The base plate 2 and the counter-plate 9 form travel or limit stops for the diaphragm 10, and delimit in both directions the free deformability of the diaphragm in the range of the pressure fluctuations caused by the oscillations of the shock absorber 3. The pressure equalization is initially induced by deformation of the membrane, and only after the latter rests against one of the plates 2 or 9 is transfer of air effected through the throttle hole 13. In this manner, it is possible to make the damping of the spring or shock absorber oscillations effective from a specified oscillation amplitude limit as a function of the structurally prescribed freedom of movement of the diaphragm 10.

The present invention is, of course, in no way restricted to the specific disclosure of the specification and drawing, but also encompasses any modifications within the scope of the appended claims.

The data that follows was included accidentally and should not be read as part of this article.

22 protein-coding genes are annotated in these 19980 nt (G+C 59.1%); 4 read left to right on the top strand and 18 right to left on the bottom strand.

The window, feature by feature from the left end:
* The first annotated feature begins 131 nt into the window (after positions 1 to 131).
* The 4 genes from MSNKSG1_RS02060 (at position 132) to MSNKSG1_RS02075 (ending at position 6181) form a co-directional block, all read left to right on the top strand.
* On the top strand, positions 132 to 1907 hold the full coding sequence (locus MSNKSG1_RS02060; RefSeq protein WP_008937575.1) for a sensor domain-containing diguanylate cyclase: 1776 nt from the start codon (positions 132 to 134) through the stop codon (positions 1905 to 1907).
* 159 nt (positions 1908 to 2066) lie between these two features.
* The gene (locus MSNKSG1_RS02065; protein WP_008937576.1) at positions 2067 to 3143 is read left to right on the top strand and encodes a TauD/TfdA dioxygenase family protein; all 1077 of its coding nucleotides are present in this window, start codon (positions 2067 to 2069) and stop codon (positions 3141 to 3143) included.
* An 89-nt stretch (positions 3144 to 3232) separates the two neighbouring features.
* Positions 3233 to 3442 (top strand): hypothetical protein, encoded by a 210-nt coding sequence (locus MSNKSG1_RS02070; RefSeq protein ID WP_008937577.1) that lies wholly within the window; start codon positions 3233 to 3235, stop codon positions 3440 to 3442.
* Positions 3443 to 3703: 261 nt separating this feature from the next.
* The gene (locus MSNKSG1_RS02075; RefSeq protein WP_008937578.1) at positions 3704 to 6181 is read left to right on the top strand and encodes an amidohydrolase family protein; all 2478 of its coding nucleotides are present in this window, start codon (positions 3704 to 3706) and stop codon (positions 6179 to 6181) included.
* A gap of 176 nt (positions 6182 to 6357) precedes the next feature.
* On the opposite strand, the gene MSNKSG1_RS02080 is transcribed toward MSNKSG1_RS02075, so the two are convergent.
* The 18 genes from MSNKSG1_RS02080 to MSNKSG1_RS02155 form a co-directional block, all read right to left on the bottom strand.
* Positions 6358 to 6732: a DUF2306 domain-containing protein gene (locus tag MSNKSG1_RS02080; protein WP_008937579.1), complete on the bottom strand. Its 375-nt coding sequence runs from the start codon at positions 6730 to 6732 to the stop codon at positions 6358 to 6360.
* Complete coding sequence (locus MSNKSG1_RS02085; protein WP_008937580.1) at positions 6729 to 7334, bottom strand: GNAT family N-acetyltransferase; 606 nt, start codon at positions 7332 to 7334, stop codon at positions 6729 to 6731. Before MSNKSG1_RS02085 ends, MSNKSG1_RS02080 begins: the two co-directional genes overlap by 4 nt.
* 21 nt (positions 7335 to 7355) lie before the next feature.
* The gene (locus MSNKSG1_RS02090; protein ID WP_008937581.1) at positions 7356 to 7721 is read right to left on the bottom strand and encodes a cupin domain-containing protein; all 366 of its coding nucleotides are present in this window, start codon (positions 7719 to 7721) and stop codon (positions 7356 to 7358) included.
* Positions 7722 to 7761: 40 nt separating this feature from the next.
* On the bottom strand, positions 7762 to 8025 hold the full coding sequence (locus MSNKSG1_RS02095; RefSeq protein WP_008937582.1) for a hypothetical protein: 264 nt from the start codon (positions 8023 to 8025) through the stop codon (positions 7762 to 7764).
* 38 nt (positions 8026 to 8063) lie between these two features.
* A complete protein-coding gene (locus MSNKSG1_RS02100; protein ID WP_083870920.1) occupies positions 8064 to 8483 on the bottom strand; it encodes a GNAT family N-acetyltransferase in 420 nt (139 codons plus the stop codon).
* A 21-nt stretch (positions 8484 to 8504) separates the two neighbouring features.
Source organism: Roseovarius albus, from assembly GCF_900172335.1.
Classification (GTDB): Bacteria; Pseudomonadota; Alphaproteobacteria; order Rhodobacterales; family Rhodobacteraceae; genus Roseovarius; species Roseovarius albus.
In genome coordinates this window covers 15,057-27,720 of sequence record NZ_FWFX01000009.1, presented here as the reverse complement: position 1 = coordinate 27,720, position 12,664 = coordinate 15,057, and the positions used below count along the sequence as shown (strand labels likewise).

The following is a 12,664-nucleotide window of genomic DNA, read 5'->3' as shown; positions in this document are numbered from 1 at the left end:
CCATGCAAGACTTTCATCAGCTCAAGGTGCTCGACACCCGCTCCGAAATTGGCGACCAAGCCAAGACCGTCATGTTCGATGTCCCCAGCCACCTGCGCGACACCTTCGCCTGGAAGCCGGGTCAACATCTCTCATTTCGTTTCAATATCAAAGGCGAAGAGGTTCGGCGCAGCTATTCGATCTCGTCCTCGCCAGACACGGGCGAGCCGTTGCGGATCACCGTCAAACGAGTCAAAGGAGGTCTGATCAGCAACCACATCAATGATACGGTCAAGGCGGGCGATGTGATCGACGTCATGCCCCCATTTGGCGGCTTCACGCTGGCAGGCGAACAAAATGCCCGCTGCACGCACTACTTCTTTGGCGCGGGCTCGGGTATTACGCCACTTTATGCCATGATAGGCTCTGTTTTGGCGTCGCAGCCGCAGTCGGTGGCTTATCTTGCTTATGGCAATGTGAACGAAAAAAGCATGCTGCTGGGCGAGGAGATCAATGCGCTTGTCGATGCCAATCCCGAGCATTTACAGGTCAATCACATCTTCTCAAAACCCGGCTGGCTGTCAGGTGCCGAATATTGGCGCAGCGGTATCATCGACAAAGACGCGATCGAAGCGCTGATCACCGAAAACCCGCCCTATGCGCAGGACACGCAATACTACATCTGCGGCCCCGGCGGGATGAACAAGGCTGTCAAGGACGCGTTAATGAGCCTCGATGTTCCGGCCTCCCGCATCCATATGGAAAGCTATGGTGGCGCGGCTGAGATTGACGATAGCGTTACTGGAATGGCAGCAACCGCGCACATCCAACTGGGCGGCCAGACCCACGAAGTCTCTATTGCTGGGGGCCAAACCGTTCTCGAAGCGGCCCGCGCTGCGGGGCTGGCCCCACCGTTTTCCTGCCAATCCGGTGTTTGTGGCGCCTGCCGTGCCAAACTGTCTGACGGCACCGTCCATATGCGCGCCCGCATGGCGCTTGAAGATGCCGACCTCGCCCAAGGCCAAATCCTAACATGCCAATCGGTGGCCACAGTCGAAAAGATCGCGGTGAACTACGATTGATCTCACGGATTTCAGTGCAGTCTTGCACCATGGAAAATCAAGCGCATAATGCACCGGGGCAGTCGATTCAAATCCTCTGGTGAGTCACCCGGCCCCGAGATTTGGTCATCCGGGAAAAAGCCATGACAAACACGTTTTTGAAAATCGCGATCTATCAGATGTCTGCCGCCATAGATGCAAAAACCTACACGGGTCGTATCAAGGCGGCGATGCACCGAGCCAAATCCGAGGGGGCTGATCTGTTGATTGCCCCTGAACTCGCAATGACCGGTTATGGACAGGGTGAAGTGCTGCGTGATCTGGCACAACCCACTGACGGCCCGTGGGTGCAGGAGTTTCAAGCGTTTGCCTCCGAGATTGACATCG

Patent Citations
Cited PatentFiling datePublication dateApplicantTitle
US4159091 *Jun 21, 1977Jun 26, 1979Automobiles PeugeotDamper device, in particular for the suspension of an engine
US4352487 *Nov 18, 1980Oct 5, 1982Gould Inc.Viscous spring damper
US4407491 *Oct 5, 1981Oct 4, 1983The Toyo Rubber Industry Co., Ltd.Rubber bearing device having air damping capacity
US4424961 *May 7, 1981Jan 10, 1984Nissan Motor Company, LimitedEngine mounting for suspending engine relative to vehicle structure
EP0115417A2 *Jan 24, 1984Aug 8, 1984Avon Industrial Polymers LimitedHydraulically damped mounting device
JPS588843A * Title not available
Referenced by
Citing PatentFiling datePublication dateApplicantTitle
US4762309 *Sep 14, 1987Aug 9, 1988Saturn CorporationHydraulic mount having a flexible decoupler with an orifice therethrough
US4915365 *Sep 4, 1987Apr 10, 1990The Standard Products CompanyElastomeric engine mount with hydraulic damping
US5044813 *Jan 26, 1988Sep 3, 1991The Goodyear Tire & Rubber CompanyBush type hydraulically damped engine or transmission mount
US5092566 *Aug 10, 1990Mar 3, 1992Firma Carl FreudenbergRubber bearing having hydraulic damping means